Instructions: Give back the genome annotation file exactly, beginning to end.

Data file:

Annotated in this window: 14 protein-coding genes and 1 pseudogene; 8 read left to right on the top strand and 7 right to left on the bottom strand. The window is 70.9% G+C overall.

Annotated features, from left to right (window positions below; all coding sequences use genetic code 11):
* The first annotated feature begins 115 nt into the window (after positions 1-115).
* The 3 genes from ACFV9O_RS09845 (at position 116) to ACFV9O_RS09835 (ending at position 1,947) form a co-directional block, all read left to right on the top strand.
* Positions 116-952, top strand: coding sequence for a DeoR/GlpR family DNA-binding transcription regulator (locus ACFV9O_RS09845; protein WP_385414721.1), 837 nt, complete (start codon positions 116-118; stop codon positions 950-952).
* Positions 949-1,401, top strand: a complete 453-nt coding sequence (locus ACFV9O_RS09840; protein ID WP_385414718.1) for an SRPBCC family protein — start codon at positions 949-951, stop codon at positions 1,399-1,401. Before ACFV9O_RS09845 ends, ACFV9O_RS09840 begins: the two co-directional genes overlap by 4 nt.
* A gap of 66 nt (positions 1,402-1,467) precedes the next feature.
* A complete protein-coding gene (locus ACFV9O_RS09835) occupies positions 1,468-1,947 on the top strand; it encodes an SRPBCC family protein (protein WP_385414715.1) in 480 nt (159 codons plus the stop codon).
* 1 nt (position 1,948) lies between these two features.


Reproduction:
Annotated in this window: 14 protein-coding genes and 1 pseudogene; 8 read left to right on the top strand and 7 right to left on the bottom strand. The window is 70.9% G+C overall.

Annotated features, from left to right (window positions below; all coding sequences use genetic code 11):
* The first annotated feature begins 115 nt into the window (after positions 1-115).
* The 3 genes from ACFV9O_RS09845 (at position 116) to ACFV9O_RS09835 (ending at position 1,947) form a co-directional block, all read left to right on the top strand.
* Positions 116-952, top strand: coding sequence for a DeoR/GlpR family DNA-binding transcription regulator (locus ACFV9O_RS09845; protein WP_385414721.1), 837 nt, complete (start codon positions 116-118; stop codon positions 950-952).
* Positions 949-1,401, top strand: a complete 453-nt coding sequence (locus ACFV9O_RS09840; protein ID WP_385414718.1) for an SRPBCC family protein — start codon at positions 949-951, stop codon at positions 1,399-1,401. Before ACFV9O_RS09845 ends, ACFV9O_RS09840 begins: the two co-directional genes overlap by 4 nt.
* A gap of 66 nt (positions 1,402-1,467) precedes the next feature.
* A complete protein-coding gene (locus ACFV9O_RS09835) occupies positions 1,468-1,947 on the top strand; it encodes an SRPBCC family protein (protein WP_385414715.1) in 480 nt (159 codons plus the stop codon).
* 1 nt (position 1,948) lies between these two features.